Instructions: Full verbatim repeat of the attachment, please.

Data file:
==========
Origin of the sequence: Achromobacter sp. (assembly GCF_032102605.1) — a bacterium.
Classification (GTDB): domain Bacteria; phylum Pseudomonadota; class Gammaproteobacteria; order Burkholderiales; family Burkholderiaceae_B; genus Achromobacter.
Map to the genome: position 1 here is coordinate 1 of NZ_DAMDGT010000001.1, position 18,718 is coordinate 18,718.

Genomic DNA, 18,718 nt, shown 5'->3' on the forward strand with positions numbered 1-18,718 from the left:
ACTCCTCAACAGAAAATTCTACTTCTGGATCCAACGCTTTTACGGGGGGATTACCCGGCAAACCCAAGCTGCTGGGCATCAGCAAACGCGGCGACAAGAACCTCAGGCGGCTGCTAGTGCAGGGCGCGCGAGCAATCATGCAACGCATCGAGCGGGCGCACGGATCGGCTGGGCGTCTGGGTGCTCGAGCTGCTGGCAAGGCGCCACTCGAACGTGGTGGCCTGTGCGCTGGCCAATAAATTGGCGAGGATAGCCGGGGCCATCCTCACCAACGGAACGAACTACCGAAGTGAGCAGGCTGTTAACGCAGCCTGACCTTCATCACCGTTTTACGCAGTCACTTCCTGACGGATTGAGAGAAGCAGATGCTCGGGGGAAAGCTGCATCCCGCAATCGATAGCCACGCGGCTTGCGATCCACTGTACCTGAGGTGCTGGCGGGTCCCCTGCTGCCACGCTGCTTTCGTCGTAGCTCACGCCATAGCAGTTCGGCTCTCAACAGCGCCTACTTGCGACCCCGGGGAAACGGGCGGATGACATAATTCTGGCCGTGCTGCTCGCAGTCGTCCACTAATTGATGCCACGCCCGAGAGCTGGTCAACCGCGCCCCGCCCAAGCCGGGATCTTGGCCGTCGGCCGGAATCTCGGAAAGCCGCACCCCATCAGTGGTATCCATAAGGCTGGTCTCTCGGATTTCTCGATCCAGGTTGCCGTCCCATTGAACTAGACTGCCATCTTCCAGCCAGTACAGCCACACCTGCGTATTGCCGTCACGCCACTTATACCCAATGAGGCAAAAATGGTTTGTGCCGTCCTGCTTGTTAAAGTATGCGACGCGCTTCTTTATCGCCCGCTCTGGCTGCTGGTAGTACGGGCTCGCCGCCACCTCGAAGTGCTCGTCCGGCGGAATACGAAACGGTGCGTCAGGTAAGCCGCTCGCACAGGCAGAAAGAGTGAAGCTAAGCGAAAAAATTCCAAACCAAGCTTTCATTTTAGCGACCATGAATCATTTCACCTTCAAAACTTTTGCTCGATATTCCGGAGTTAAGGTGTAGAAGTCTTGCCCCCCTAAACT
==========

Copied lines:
Origin of the sequence: Achromobacter sp. (assembly GCF_032102605.1) — a bacterium.
Classification (GTDB): domain Bacteria; phylum Pseudomonadota; class Gammaproteobacteria; order Burkholderiales; family Burkholderiaceae_B; genus Achromobacter.
Map to the genome: position 1 here is coordinate 1 of NZ_DAMDGT010000001.1, position 18,718 is coordinate 18,718.

Genomic DNA, 18,718 nt, shown 5'->3' on the forward strand with positions numbered 1-18,718 from the left:
ACTCCTCAACAGAAAATTCTACTTCTGGATCCAACGCTTTTACGGGGGGATTACCCGGCAAACCCAAGCTGCTGGGCATCAGCAAACGCGGCGACAAGAACCTCAGGCGGCTGCTAGTGCAGGGCGCGCGAGCAATCATGCAACGCATCGAGCGGGCGCACGGATCGGCTGGGCGTCTGGGTGCTCGAGCTGCTGGCAAGGCGCCACTCGAACGTGGTGGCCTGTGCGCTGGCCAATAAATTGGCGAGGATAGCCGGGGCCATCCTCACCAACGGAACGAACTACCGAAGTGAGCAGGCTGTTAACGCAGCCTGACCTTCATCACCGTTTTACGCAGTCACTTCCTGACGGATTGAGAGAAGCAGATGCTCGGGGGAAAGCTGCATCCCGCAATCGATAGCCACGCGGCTTGCGATCCACTGTACCTGAGGTGCTGGCGGGTCCCCTGCTGCCACGCTGCTTTCGTCGTAGCTCACGCCATAGCAGTTCGGCTCTCAACAGCGCCTACTTGCGACCCCGGGGAAACGGGCGGATGACATAATTCTGGCCGTGCTGCTCGCAGTCGTCCACTAATTGATGCCACGCCCGAGAGCTGGTCAACCGCGCCCCGCCCAAGCCGGGATCTTGGCCGTCGGCCGGAATCTCGGAAAGCCGCACCCCATCAGTGGTATCCATAAGGCTGGTCTCTCGGATTTCTCGATCCAGGTTGCCGTCCCATTGAACTAGACTGCCATCTTCCAGCCAGTACAGCCACACCTGCGTATTGCCGTCACGCCACTTATACCCAATGAGGCAAAAATGGTTTGTGCCGTCCTGCTTGTTAAAGTATGCGACGCGCTTCTTTATCGCCCGCTCTGGCTGCTGGTAGTACGGGCTCGCCGCCACCTCGAAGTGCTCGTCCGGCGGAATACGAAACGGTGCGTCAGGTAAGCCGCTCGCACAGGCAGAAAGAGTGAAGCTAAGCGAAAAAATTCCAAACCAAGCTTTCATTTTAGCGACCATGAATCATTTCACCTTCAAAACTTTTGCTCGATATTCCGGAGTTAAGGTGTAGAAGTCTTGCCCCCCTAAACT